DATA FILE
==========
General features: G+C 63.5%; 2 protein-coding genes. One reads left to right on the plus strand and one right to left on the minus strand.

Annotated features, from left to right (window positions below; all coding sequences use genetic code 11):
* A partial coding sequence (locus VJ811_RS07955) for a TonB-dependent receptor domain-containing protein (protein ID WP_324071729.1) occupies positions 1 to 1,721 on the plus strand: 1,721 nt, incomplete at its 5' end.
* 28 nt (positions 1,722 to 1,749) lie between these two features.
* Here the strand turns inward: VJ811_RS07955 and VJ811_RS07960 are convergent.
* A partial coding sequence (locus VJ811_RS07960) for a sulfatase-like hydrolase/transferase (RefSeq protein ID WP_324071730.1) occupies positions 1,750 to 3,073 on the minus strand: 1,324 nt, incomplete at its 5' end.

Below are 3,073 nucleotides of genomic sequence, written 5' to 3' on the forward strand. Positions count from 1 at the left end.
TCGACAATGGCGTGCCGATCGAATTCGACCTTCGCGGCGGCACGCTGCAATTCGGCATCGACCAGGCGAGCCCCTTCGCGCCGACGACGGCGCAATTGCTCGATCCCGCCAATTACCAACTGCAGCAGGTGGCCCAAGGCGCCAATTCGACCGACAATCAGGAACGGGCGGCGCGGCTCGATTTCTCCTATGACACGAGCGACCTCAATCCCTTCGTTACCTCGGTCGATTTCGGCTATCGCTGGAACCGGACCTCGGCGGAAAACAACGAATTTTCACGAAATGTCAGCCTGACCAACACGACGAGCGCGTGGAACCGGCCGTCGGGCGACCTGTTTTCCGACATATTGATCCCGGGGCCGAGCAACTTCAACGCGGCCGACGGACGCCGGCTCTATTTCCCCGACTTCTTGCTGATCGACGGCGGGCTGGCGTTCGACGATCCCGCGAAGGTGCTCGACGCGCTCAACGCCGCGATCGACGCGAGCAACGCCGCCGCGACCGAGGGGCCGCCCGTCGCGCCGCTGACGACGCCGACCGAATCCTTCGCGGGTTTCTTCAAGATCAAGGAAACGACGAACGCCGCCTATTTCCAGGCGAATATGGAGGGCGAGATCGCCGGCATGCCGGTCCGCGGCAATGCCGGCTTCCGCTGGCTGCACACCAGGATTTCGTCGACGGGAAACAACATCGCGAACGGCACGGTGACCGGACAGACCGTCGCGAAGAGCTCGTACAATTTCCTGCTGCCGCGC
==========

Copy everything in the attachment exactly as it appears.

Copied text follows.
General features: G+C 63.5%; 2 protein-coding genes. One reads left to right on the plus strand and one right to left on the minus strand.

Annotated features, from left to right (window positions below; all coding sequences use genetic code 11):
* A partial coding sequence (locus VJ811_RS07955) for a TonB-dependent receptor domain-containing protein (protein ID WP_324071729.1) occupies positions 1 to 1,721 on the plus strand: 1,721 nt, incomplete at its 5' end.
* 28 nt (positions 1,722 to 1,749) lie between these two features.
* Here the strand turns inward: VJ811_RS07955 and VJ811_RS07960 are convergent.
* A partial coding sequence (locus VJ811_RS07960) for a sulfatase-like hydrolase/transferase (RefSeq protein ID WP_324071730.1) occupies positions 1,750 to 3,073 on the minus strand: 1,324 nt, incomplete at its 5' end.

Below are 3,073 nucleotides of genomic sequence, written 5' to 3' on the forward strand. Positions count from 1 at the left end.
TCGACAATGGCGTGCCGATCGAATTCGACCTTCGCGGCGGCACGCTGCAATTCGGCATCGACCAGGCGAGCCCCTTCGCGCCGACGACGGCGCAATTGCTCGATCCCGCCAATTACCAACTGCAGCAGGTGGCCCAAGGCGCCAATTCGACCGACAATCAGGAACGGGCGGCGCGGCTCGATTTCTCCTATGACACGAGCGACCTCAATCCCTTCGTTACCTCGGTCGATTTCGGCTATCGCTGGAACCGGACCTCGGCGGAAAACAACGAATTTTCACGAAATGTCAGCCTGACCAACACGACGAGCGCGTGGAACCGGCCGTCGGGCGACCTGTTTTCCGACATATTGATCCCGGGGCCGAGCAACTTCAACGCGGCCGACGGACGCCGGCTCTATTTCCCCGACTTCTTGCTGATCGACGGCGGGCTGGCGTTCGACGATCCCGCGAAGGTGCTCGACGCGCTCAACGCCGCGATCGACGCGAGCAACGCCGCCGCGACCGAGGGGCCGCCCGTCGCGCCGCTGACGACGCCGACCGAATCCTTCGCGGGTTTCTTCAAGATCAAGGAAACGACGAACGCCGCCTATTTCCAGGCGAATATGGAGGGCGAGATCGCCGGCATGCCGGTCCGCGGCAATGCCGGCTTCCGCTGGCTGCACACCAGGATTTCGTCGACGGGAAACAACATCGCGAACGGCACGGTGACCGGACAGACCGTCGCGAAGAGCTCGTACAATTTCCTGCTGCCGCGC